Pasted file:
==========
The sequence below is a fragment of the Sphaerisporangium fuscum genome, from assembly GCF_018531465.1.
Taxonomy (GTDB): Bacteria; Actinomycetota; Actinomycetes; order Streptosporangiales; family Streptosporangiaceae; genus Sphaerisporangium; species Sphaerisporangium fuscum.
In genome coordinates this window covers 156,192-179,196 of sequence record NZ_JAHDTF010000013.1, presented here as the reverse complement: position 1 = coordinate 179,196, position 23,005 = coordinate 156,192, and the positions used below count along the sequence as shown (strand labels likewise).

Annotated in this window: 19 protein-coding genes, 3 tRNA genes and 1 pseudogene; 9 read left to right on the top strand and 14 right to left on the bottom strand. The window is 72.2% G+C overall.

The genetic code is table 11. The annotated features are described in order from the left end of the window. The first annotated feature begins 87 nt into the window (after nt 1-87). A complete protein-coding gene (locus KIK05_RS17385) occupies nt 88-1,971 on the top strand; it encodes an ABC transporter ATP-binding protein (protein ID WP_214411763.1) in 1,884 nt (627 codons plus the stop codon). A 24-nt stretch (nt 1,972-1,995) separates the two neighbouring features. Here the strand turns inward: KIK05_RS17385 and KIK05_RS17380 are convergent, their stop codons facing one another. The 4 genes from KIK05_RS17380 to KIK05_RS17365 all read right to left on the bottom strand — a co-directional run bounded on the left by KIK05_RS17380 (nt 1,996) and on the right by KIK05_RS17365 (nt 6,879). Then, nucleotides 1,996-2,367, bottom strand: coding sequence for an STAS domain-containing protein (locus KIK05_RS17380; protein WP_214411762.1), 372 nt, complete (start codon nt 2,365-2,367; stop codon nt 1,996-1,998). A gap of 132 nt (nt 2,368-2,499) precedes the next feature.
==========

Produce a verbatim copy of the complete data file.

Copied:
The sequence below is a fragment of the Sphaerisporangium fuscum genome, from assembly GCF_018531465.1.
Taxonomy (GTDB): Bacteria; Actinomycetota; Actinomycetes; order Streptosporangiales; family Streptosporangiaceae; genus Sphaerisporangium; species Sphaerisporangium fuscum.
In genome coordinates this window covers 156,192-179,196 of sequence record NZ_JAHDTF010000013.1, presented here as the reverse complement: position 1 = coordinate 179,196, position 23,005 = coordinate 156,192, and the positions used below count along the sequence as shown (strand labels likewise).

Annotated in this window: 19 protein-coding genes, 3 tRNA genes and 1 pseudogene; 9 read left to right on the top strand and 14 right to left on the bottom strand. The window is 72.2% G+C overall.

The genetic code is table 11. The annotated features are described in order from the left end of the window. The first annotated feature begins 87 nt into the window (after nt 1-87). A complete protein-coding gene (locus KIK05_RS17385) occupies nt 88-1,971 on the top strand; it encodes an ABC transporter ATP-binding protein (protein ID WP_214411763.1) in 1,884 nt (627 codons plus the stop codon). A 24-nt stretch (nt 1,972-1,995) separates the two neighbouring features. Here the strand turns inward: KIK05_RS17385 and KIK05_RS17380 are convergent, their stop codons facing one another. The 4 genes from KIK05_RS17380 to KIK05_RS17365 all read right to left on the bottom strand — a co-directional run bounded on the left by KIK05_RS17380 (nt 1,996) and on the right by KIK05_RS17365 (nt 6,879). Then, nucleotides 1,996-2,367, bottom strand: coding sequence for an STAS domain-containing protein (locus KIK05_RS17380; protein WP_214411762.1), 372 nt, complete (start codon nt 2,365-2,367; stop codon nt 1,996-1,998). A gap of 132 nt (nt 2,368-2,499) precedes the next feature.